Agony Column Home
Agony Column Review Archive


Mary Shelley

Penguin Classics /Penguin Putnam

US Trade paperback

ISBN 0-141-43947-5

Original Publication Date: 01-01-1818

Publication Date of this Edition: 05-06-2003

320 Pages; $8.00

Date Reviewed: 09-07-03

Reviewed by: Katie Dean © 2003



General Fiction, Science Fiction, Horror

07-31-03, 08-22-03, 02-13-04

'Frankenstein' (Mary Shelley) has entered fictional history as a book about a man-made monster. However, this is a gross understatement for a book that contains as its central themes ideas about idealism and passion, selfishness and cruelty, good and evil. Under any circumstance this would make for a compelling novel, but it is one that has gained new relevance amidst the contemporary debate about genetically created animals and genetically modified foods.

When it was first published in 1818, 'Frankenstein' must have appeared to be just another horror story, chilling, but ultimately inconceivable in reality. At a time when people believed God to be the author of creation, any serious suggestion that man could create life must have been considered blasphemous. In essence, 'Frankenstein' is the story of a young scientific genius, Victor Frankenstein, whose studies lead him to discover the means of creating life. Compelled by his passion, and thinking of nothing beyond scientific achievement and the consequent academic glory, Frankenstein uses this knowledge to create a quasi-human being. This one action changes the lives of Frankenstein and those around him in ways that he never imagined and he appears powerless to do anything to prevent the terrible consequences of his actions.

Today, two hundred years on, scientists are actually capable of creating a life and, like Victor Frankenstein, nobody really knows how this will affect the world. The modern reader must almost inevitably see 'Frankenstein' in the light of modern science. In this light, Shelley's novel reads like a treatise against genetic science containing a dire warning of the consequences of 'playing God'. However, Shelley's literary priorities may lie in a different direction. 'Frankenstein' also explores the duality of human nature and the way in which people are perceived by society. Shelley suggests that the treatment they receive as a result of social perceptions will ultimately draw out or suppress certain elements of their nature.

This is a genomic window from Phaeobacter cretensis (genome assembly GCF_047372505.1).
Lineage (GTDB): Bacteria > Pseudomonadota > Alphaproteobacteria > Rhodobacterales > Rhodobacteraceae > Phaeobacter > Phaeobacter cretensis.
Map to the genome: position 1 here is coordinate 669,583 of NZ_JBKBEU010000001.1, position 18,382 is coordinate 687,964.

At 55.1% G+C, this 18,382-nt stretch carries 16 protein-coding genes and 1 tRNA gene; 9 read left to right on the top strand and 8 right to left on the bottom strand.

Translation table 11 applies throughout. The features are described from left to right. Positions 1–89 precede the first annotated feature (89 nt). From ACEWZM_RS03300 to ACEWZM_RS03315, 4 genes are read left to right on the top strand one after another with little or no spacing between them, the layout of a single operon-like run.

Frankenstein is surrounded by loving friends and family who draw out his own kind nature, but when faced with his hideous creation, he becomes selfish and unsympathetic. The monster is portrayed as an indescribably grotesque and evil creature, but surprisingly seems also to possess a generous and loving nature that his treatment at the hands of humans has forced him to suppress. The monster is shunned purely on the basis of his appearance, only being given the opportunity to display his kind nature by a man who is blind. It is the bitterness he feels at this treatment that brings out his desire for revenge against the human race. Mary Shelley herself came from a well-known and rather unconventional family. Her parents were the radical feminist thinker, Mary Wollstonecraft and the philosopher, William Godwin. She had an affair with the poet Percy Bysshe Shelley, eloping with him in 1814 and later marrying him in 1816 after the death of his first wife. It is conceivable that 'Frankenstein' actually expresses Shelley's own frustration with her society's readiness to judge character based on appearance and to frown upon certain behaviour without very good reason.

'Frankenstein' is written in the first person, thus drawing in the reader's sympathy. The idealism and disappointment of Victor Frankenstein comes across very clearly. We are even made to feel sorry for the monster, despite his crimes. Shelley allows her audience to empathise with her characters, making her novel compelling as well as stimulating. It is easy to see why 'Frankenstein' has survived the test of time and remains a popular work of fiction today.